Archive for January, 2013|Monthly archive page


A friend told me a couple of years ago that he didn’t have “compassion”.  He admired people who did, but he didn’t have it.

For me, this raises all kinds of questions.  For instance, what is compassion?  Is it important? Is compassion written into the DNA of some people and not in others?  Or, is it something everyone can have?

I mention this because I told some friends last night that I find myself returning often to Matthew 9: 36: “When he (Jesus) saw the crowds, he had compassion on them, because they were harassed and helpless, like sheep without a shepherd.”

What happened when Jesus had compassion?  He reached out in love to them.  He told them about the good news that the kingdom of God had come to them.  And he proceeded to show what the kingdom of God meant by healing them of their diseases.

He saw people who were helpless and who didn’t know where they were going.  He offered them hope and a new, firm, and eternal direction.  And he tended to their wounds.

So compassion appears to be a heart condition which leads to acts of love.

It seems to me that compassion isn’t something that some personality types have and others don’t.  It is true that some people are naturally more inclined to reach out to others.  They are more likely to intuitively feel another’s pain.

I look at Christ, the perfect example of compassion.  He knew instinctively when someone was hurting.  Again and again, we read of Jesus acting out of love to help the helpless.

He wept at his friend Lazarus’ tomb, partly because of the confusion and grief of his friends Mary and Martha.  He knew that he would raise Lazarus from the dead, and yet he grieved for his friends.  His sorrow led to action.

On the other hand, the apostle Paul was a very different person.  He was a bold man who loved intellectual debate.

But was Paul heartless? No one who reads his letters can say he was heartless.  The people he led to the Lord were always on his mind.  He prayed for them.  He fought for them.  He yearned to see them.  He asked after their personal needs.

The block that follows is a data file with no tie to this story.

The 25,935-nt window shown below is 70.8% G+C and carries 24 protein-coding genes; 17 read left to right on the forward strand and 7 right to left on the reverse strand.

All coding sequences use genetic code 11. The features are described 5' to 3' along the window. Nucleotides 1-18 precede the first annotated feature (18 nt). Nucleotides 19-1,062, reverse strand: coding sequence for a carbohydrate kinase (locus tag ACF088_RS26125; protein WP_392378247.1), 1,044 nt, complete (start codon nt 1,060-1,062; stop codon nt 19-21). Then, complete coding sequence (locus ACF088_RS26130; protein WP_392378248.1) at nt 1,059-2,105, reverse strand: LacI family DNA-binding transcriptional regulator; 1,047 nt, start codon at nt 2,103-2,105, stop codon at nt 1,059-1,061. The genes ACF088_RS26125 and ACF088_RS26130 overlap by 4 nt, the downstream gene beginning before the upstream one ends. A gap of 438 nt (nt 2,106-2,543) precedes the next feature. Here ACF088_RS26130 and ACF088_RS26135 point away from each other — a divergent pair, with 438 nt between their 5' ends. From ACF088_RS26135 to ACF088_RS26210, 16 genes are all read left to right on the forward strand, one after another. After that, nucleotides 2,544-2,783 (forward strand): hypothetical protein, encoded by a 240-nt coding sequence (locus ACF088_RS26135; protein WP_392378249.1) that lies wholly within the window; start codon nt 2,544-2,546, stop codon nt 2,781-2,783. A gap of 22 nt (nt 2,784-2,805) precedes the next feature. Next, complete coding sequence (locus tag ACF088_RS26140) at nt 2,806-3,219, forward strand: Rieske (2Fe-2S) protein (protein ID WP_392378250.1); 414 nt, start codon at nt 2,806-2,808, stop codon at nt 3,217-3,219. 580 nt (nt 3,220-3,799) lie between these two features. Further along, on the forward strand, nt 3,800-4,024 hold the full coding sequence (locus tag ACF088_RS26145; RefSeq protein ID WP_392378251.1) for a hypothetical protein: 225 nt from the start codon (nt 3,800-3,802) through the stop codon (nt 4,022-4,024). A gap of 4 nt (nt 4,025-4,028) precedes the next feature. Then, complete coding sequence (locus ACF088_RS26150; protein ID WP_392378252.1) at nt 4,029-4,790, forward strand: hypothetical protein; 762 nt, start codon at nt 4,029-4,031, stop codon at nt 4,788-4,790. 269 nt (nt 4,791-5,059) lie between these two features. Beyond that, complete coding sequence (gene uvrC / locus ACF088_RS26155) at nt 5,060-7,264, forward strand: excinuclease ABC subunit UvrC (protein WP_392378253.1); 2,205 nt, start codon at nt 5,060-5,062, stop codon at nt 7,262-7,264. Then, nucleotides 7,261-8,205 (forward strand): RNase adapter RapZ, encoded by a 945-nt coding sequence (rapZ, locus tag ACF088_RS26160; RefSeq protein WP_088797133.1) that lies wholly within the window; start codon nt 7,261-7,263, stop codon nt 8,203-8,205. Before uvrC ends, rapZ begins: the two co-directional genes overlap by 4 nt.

The friend I mentioned earlier is a lot like Paul.  He said he does not have compassion.  But I say he does.  He puts himself out for his family.  He rushes to help others in practical ways.  His heart leads to action.

Is compassion important?  Yes, it is an aspect of love.  And Christ said that love of God and love of others is more important than anything else.


Already a prince

I am already a prince.

That’s not boasting: It’s a fact.  Jesus acknowledges in John 18:36 that he has a kingdom and he is referred to in Revelation 17:14 as “King of Kings”.  And, as a believer, I am told that I am a brother of Jesus (Hebrews 2:11).

So, I’m a prince.  So what?

Well, this truth should make a difference in how I view myself and my life with God.

If I’m already a prince, why am I working so hard to become a prince?  In other words, why do I think I have to jump through hoops to get God’s attention and acceptance?

This “performance trap” as it’s called is a common disease among Western Christians.  I caught it early in my life as a believer and, in some ways, it clings to me still.  I am learning that I need to remind myself continually that God delights in me just as I am.

Many of us grew up in a culture which emphasized living a godly life according to certain standards.  There was subtle pressure from outside – and within ourselves – to conform to these measures of godliness.

There is no doubt that Christ and the apostles urged us to live godly lives.  But their emphasis was first on God’s love for us.  As the apostle John says in 1 John 4:19: “We love because he first loved us.”

Knowing that God loved me when I was unloveable – and couldn’t love him back – should give me a sense of security.  If Jesus loved me enough to die for me, doesn’t he love me still now that I am his brother?

I am sure many believers feel instinctively that this kind of talk leads to inactivity – and even sin.  The thought has occurred to me.

But that discounts the power of a grateful heart.  If I’m really convinced that God loves me, won’t I react with gratitude?

It’s interesting that Jesus links two commandments together in Luke 10:27 where he tells us to love God with all our heart and love our neighbours as ourselves.  Out of love for God comes love for others.